Whether you work in healthcare, politics, construction, or really just about any industry, providing Service Excellence is particularly important for your business.
If you’re not sure what Service Excellence is yet, I invite you to check out our post What is Service Excellence, where we shared our interview with Karyn Ross, the co-author of the Shingo Award-winning book The Toyota Way to Service Excellence: Lean Transformation in Service Organizations, which she co-wrote with Jeff Liker. Ross is a purpose-driven consultant and Lean coach at karynrossconsulting.com and she spoke to our VP of Improvement & Innovation Services Mark Graban, in a recent KaiNexus webinar titled, How to Coach for Creativity & Service Excellence.
In addition to explaining what Service Excellence is and isn’t in the webinar, Ross also spoke about creativity. Ross defines creativity as combining previous knowledge and/or experiences in new ways to generate ideas about how to do things differently. Doing things differently isn’t as impossible as most people tend to make themselves believe. Ross said that many of the products and services once thought to be impossible are now commonplace.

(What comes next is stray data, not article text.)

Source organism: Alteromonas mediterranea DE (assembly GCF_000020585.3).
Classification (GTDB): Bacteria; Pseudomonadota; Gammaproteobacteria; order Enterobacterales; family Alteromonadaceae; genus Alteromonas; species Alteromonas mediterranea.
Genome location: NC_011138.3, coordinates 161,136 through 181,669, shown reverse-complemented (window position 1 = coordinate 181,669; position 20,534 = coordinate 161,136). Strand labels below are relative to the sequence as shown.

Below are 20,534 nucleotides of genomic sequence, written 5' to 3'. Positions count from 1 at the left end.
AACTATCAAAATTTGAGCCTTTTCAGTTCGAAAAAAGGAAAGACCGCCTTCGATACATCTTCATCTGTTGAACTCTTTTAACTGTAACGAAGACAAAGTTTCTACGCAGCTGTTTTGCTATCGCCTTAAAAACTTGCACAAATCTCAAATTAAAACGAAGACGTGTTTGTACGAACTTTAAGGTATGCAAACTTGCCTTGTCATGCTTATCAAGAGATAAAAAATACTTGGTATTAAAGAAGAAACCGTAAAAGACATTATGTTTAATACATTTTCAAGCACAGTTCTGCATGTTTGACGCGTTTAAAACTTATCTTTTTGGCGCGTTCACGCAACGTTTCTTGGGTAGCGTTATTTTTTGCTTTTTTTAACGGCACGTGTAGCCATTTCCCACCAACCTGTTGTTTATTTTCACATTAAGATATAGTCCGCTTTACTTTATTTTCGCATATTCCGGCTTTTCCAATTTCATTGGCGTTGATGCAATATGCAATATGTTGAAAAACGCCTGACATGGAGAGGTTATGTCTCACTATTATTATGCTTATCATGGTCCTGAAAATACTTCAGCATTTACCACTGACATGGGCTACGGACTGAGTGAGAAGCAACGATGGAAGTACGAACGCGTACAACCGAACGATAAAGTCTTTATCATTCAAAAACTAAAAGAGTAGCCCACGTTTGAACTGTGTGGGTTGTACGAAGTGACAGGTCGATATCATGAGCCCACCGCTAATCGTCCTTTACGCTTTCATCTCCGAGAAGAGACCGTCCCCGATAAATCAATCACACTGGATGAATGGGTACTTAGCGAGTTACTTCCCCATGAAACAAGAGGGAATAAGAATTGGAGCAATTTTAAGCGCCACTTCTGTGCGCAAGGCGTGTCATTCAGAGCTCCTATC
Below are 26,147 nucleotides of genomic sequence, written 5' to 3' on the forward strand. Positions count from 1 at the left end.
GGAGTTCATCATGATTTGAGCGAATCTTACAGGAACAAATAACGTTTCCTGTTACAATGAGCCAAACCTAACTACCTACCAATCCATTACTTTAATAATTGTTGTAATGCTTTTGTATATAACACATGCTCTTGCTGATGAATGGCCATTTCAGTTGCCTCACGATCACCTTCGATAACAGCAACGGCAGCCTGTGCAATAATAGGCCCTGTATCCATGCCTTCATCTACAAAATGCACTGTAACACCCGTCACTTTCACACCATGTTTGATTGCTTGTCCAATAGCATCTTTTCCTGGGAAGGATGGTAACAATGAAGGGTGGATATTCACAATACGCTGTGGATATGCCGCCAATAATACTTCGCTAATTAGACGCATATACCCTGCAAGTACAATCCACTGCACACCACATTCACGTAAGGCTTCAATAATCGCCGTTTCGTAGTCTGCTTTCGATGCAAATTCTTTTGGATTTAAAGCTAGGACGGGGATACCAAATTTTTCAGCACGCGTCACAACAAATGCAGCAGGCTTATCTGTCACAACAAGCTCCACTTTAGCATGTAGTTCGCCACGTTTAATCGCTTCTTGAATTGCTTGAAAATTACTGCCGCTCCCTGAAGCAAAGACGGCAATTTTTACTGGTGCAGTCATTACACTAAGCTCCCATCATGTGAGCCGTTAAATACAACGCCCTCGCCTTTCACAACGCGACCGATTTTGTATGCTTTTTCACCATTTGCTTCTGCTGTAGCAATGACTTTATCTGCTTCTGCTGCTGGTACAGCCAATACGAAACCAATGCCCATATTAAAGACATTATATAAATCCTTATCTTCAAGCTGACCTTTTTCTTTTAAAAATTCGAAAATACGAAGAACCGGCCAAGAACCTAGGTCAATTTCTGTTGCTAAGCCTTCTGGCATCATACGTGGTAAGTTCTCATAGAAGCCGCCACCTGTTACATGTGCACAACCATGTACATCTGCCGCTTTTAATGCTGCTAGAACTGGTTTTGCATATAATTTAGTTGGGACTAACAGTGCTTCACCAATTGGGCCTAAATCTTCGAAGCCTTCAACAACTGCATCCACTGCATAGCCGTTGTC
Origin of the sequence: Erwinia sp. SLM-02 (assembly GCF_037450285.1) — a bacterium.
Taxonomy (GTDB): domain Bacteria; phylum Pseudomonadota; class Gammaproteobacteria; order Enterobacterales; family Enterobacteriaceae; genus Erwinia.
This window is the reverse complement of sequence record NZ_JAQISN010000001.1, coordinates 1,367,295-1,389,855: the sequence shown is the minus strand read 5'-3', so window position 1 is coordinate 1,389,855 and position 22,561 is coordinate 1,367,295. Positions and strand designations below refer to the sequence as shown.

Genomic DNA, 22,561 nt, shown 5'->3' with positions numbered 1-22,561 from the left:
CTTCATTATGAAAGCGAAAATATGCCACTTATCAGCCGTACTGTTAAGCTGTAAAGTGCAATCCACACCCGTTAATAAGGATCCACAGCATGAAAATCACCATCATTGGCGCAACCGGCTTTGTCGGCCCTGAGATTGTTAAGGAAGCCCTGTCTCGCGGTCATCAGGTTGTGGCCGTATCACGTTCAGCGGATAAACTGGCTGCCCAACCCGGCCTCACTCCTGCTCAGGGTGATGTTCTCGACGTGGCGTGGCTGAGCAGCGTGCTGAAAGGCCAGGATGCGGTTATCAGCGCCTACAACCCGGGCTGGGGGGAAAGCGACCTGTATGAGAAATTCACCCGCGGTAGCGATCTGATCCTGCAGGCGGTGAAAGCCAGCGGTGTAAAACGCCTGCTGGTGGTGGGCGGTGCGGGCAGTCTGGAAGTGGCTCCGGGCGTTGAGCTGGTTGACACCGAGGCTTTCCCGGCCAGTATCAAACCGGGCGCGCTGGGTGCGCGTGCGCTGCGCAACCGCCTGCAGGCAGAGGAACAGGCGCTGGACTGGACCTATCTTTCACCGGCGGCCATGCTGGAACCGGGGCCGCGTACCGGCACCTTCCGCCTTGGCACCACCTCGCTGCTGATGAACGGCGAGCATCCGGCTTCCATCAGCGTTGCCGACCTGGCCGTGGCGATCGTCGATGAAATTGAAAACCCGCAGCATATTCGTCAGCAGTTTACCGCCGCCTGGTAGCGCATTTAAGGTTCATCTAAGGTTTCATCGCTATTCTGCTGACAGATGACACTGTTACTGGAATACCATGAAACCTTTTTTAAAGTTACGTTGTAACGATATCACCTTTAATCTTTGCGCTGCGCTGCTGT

“Think about 30 years ago, 40 years ago, what would someone have said if you would have explained to them that you were going to carry around a small, handheld computer, it had a phone in it and it had a camera in it,” Ross said. “Unfortunately, most people I know don’t think that they’re creative. When I’m doing a presentation or a workshop and I ask people to raise their hand if they think they are creative, do you know what happens? Well, most people look away, or they look down at their feet, or they pretend they haven’t even heard the question. Very few people are willing to raise their hand and say, ‘Yes, I’m creative.’ And that’s actually the saddest thing to me because I believe that as human beings we’re all innately creative, we just were born that way.”